China's Race to Urbanize
By 2020, the Chinese state plans to remake Beijing and its surrounding region into a megacity of 130 million people. Projects like this, albeit smaller in scale, are ongoing across China today. This massive urbanization is being driven by bankrupt local governments, which are recovering from steep deficits through land sales and redevelopment, now the source of 77% of government revenues nation-wide.
Welcome! I am an assistant professor of sociology at Boston College. In my research, I use ethnography to show how the movement of people shapes global capital flows. My work focuses primarily on migrations in Asia and Asian America.
Below, you can find various themes of my past and ongoing research.
Capital Flows from Asia to the U.S.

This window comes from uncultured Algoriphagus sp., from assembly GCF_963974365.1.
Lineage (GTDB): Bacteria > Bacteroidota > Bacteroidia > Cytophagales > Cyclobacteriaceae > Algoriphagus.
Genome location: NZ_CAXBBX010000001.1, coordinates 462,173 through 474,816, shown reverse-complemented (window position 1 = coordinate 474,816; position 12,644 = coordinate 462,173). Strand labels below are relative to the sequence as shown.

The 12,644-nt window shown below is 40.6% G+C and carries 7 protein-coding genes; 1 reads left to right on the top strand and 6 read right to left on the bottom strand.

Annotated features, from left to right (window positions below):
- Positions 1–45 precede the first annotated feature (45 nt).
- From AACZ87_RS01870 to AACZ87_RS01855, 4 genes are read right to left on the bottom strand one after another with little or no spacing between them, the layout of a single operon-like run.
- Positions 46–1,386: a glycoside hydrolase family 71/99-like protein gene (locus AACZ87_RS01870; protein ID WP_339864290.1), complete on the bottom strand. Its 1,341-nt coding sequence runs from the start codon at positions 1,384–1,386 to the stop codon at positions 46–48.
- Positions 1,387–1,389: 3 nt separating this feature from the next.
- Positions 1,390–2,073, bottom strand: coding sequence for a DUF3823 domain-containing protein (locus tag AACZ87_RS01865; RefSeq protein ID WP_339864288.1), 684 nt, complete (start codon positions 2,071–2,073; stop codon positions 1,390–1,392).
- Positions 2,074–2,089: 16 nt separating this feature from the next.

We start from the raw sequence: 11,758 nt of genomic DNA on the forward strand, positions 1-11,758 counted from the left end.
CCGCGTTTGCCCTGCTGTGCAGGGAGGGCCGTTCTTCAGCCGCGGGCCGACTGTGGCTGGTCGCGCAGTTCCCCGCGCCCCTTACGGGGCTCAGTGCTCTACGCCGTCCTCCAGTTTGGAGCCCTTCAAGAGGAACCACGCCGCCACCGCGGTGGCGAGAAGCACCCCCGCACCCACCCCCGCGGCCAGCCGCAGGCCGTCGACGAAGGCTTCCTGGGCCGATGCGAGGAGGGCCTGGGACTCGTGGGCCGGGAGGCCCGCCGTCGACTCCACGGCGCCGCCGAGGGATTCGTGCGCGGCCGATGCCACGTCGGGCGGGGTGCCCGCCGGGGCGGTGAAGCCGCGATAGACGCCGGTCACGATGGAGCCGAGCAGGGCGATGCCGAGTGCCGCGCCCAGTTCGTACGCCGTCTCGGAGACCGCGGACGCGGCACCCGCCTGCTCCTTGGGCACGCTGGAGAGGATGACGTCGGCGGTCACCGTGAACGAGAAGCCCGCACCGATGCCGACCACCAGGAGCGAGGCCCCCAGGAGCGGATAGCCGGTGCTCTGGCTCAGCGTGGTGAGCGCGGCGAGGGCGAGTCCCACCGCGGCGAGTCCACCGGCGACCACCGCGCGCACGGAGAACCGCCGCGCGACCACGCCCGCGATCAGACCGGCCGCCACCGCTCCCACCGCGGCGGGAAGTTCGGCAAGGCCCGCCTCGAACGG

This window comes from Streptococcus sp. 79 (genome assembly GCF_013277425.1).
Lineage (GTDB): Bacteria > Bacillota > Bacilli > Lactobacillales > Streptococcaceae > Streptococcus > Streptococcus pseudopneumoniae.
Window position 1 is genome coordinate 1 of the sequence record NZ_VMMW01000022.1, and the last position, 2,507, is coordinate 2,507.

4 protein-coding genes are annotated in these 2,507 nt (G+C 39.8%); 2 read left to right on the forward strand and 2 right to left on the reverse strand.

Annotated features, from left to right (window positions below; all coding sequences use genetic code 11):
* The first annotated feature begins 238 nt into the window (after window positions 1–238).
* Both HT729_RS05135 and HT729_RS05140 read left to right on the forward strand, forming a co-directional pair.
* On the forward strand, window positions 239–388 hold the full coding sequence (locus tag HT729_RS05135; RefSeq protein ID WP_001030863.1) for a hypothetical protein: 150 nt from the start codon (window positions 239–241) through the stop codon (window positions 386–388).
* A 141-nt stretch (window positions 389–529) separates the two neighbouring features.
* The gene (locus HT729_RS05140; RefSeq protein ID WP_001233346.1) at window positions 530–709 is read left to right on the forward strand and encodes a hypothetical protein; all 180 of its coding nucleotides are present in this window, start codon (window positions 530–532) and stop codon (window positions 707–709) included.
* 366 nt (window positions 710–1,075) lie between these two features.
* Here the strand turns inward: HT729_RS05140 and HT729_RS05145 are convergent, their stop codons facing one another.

Recent political destabilization has pushed many Chinese nationals to move their wealth to the U.S. A linked network of brokers, from Chinese "real estate tour companies" to American realtor associations and city development authorities, is guiding this capital outflow. At its center is the U.S. EB-5 visa program, offering permanent residency to wealthy Chinese nationals able to make substantial capital investments to American commerce.
Structural Shift in the Chinese Economy
The Chinese state is currently shifting from an export-centered growth model to one focused on domestic infrastructure and urbanization. This shift is changing the foundations of the economy. If China's comparative advantage was previously its low-cost labor, then today its most-valued commodity is land, the cornerstone of its recent and rapid urbanization.